I love to cook and have tried to cook many, many things, but I had never thought about making my own tortillas until I read this recipe.  The Pioneer Woman (who has gained some serious popularity recently) describes her tortillas in such a way that saliva uncontrollably dribbled down my chin while scrolling through her pictures.  So after wiping my mouth, I decided I had to make these.  In a word, they are awesome.  Soft, light, heavenly.  We have a hard time keeping them for more than a few days around here.  My only issue was that they were made with only all-purpose flour.  I am a bit of a fiber fiend, and whenever possible I prefer to eat whole grain or whole wheat bread products.  Naturally, I wanted to substitute some whole wheat flour into these tortillas for that extra fiber punch.  My original 1:1 ratio of whole wheat to regular flour failed miserably; the tortillas tasted more like cardboard than an edible Mexican delight, and they wouldn’t properly wrap around my chicken fajita filling. 😦

So I had a quest before me:  determine how to make delicious, soft, lovely, homemade tortillas but still keep the health benefits of whole wheat.  The following is my first attempt to make healthy and delicious homemade tortillas.

First up is my software:

I’m using both whole wheat and self rising flour (because sometimes I am inept at buying what I really want at the grocery store..), as well as salt, baking powder, and Crisco vegetable shortening.  I realize that PW swears by lard, but I still have a hard time coming to grips with spreadable animal fat, so I happily spoon hydrogenated vegetable goo into my tortillas.  (Yes, I realize the irony of this statement, but bear with me; I’m still a bit of a Jersey girl.)

I tossed 1 cup of whole wheat flour and 1 1/2 cups of *other* flour with 2 1/2 teaspoons of baking powder and 1 tsp of salt.  I gave these a quick stir:

Then I dropped 1/2 cup plus 2 tablespoons of vegetable shortening in the bowl with the dry ingredients in small chunks.  (Please, please do not dump this entire amount of Crisco into your dry ingredients; you will have a heck of a time trying to distribute it to make a proper dough.)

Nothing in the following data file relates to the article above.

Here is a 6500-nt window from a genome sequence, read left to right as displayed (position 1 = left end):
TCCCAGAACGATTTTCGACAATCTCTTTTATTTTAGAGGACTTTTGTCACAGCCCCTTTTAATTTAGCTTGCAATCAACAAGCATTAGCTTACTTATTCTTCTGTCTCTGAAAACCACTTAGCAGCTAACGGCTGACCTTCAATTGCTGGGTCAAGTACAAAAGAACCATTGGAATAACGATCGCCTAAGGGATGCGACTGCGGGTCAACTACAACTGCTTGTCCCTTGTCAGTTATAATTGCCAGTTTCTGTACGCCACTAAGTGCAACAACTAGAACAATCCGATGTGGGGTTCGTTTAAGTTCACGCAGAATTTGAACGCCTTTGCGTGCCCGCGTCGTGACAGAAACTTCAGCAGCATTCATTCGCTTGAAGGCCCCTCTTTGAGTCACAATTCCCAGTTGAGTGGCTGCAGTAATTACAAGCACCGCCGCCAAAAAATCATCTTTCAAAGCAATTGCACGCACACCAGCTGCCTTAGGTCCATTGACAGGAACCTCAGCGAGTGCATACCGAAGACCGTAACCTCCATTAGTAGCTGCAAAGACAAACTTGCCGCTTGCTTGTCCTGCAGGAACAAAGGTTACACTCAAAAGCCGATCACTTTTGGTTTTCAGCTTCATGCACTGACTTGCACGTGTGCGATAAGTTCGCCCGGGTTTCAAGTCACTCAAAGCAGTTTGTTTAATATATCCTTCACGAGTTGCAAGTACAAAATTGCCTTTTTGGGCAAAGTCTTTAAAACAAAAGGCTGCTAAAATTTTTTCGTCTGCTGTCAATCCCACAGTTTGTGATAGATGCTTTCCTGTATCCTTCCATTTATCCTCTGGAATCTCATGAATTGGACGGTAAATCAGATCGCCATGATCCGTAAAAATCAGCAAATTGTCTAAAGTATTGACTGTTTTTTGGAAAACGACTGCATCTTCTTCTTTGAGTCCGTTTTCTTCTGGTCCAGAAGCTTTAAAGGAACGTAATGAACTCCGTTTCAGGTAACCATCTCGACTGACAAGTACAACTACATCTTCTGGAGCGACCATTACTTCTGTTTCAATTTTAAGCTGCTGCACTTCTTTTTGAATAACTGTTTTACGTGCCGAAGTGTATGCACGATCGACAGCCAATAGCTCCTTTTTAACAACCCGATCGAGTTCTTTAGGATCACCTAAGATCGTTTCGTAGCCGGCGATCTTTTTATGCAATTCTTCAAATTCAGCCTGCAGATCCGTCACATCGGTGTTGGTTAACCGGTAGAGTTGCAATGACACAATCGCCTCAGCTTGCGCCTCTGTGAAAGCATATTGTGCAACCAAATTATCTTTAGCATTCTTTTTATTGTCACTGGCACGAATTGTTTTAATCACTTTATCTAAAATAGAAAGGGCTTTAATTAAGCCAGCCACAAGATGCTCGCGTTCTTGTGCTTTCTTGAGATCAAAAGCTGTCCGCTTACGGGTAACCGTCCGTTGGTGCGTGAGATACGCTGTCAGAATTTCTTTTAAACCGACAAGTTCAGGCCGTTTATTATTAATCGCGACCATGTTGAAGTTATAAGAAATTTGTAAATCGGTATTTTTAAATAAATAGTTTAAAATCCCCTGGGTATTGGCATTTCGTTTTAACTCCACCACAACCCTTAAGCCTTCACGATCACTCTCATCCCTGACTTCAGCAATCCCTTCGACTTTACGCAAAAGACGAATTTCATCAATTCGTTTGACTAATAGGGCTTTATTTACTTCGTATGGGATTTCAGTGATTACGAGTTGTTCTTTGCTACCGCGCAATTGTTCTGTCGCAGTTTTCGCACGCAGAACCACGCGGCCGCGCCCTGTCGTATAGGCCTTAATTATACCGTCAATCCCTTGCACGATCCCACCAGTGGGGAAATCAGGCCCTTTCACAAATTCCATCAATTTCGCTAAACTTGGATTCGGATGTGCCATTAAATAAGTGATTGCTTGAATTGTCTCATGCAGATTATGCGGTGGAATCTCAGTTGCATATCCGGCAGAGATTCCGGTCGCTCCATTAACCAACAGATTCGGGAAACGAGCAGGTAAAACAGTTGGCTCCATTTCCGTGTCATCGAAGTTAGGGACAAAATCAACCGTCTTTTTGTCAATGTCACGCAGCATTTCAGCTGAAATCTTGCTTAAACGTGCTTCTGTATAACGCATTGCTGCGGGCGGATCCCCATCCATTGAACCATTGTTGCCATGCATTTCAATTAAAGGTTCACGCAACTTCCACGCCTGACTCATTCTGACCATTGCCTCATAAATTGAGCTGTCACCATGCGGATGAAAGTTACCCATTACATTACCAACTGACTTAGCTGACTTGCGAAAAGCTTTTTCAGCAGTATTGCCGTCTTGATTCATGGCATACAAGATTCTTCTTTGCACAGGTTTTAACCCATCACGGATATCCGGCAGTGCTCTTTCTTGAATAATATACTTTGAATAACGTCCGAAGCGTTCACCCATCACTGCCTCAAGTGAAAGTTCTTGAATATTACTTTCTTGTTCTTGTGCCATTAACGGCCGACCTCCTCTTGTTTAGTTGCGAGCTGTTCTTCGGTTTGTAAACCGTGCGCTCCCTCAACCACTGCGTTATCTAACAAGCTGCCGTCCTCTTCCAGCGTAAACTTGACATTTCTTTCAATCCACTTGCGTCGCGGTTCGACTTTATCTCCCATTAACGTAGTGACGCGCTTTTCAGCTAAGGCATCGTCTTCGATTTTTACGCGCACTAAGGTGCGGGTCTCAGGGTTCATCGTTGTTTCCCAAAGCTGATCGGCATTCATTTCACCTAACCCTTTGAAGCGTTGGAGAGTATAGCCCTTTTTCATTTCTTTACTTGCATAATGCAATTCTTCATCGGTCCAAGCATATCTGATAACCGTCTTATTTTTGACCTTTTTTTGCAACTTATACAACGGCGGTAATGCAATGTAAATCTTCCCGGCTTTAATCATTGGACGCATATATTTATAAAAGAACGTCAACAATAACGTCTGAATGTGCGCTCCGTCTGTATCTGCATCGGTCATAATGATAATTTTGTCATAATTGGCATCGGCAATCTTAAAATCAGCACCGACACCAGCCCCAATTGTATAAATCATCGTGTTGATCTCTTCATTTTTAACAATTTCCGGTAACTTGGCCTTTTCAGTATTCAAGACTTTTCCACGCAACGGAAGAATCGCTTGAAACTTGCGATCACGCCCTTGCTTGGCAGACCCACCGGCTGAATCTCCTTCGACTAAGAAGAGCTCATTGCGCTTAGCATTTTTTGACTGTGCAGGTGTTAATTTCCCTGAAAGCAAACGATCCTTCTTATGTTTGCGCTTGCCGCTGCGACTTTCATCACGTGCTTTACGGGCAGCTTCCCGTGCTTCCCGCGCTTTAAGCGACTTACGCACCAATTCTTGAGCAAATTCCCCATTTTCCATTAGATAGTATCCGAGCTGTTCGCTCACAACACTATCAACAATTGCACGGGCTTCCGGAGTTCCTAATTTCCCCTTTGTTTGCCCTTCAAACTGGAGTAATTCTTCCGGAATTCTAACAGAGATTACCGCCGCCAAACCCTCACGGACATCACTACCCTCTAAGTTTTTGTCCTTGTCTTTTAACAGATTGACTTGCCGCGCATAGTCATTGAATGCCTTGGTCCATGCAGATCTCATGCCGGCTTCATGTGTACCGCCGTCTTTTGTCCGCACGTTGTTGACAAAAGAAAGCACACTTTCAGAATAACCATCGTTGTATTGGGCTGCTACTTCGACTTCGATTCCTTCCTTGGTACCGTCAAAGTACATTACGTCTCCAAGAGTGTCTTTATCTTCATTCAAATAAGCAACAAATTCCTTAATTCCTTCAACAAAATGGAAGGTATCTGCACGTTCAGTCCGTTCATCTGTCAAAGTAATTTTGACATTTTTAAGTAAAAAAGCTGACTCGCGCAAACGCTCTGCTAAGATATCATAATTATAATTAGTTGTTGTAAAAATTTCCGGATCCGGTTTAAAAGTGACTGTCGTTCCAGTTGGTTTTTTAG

For the next step you really should use a pastry cutter, but I don’t own one, so I use a regular old dinglehopper (or fork, for those of you who haven’t seen “The Little Mermaid”).  Cut the shortening into the dry ingredients until it is well distributed and forms a sort of crumbly mixture like so:

Then I poured in 1 cup of hot water slowly while mixing the dough until it was combined. And then I kneaded it for a few minutes for good measure.  My dough was beautiful:

Then I whispered “Good Night” to my dough and gently covered it with a tea towel, to let it rest.

Now I let my dough rest for about an hour while I tended to this stinky little moose:

(Please don’t mind my throwing a picture of Bitsy Girl into my tortilla recipe.  She was actually a taste tester for this recipe, so the picture is relevant.  For the record, she found the tortillas to be quite delectable; she told me so.)


After letting the dough rest, I rolled the dough into balls roughly 11/2 to 2 inches in diameter and set them on a cookie sheet to rest for a little while longer.  (This is a particularly sleepy dough..)

I covered my little uncooked tortilla balls back up for about 20 minutes and got out my trusty electric griddle and set the temperature to 350.

Yes, yes, I know.  Most Mexican grandmothers didn’t cook their tortillas on an electric griddle.  I promise that they come out taste, plus they don’t stick to the griddle, so it leaves me with an easier clean up.

I use a rolling pin to roll the tortilla dough balls flat and thin, one a at time:

This tortilla rolling is delicate business.  I try to get them as thin as possible, and I usually end up ripping a few.  Luckily they still taste delicious. 🙂

I cooked the tortillas about 20 seconds on each side so they looked like this:

To keep them warm I put the tortillas on a plate and cover them with a towel.  This also serves to distract me from eating them as I cook them.

This version came out super tasty.  I was impressed how the texture held up with the whole wheat flour.  I would definitely make these again.  Please try them and let me know what you think!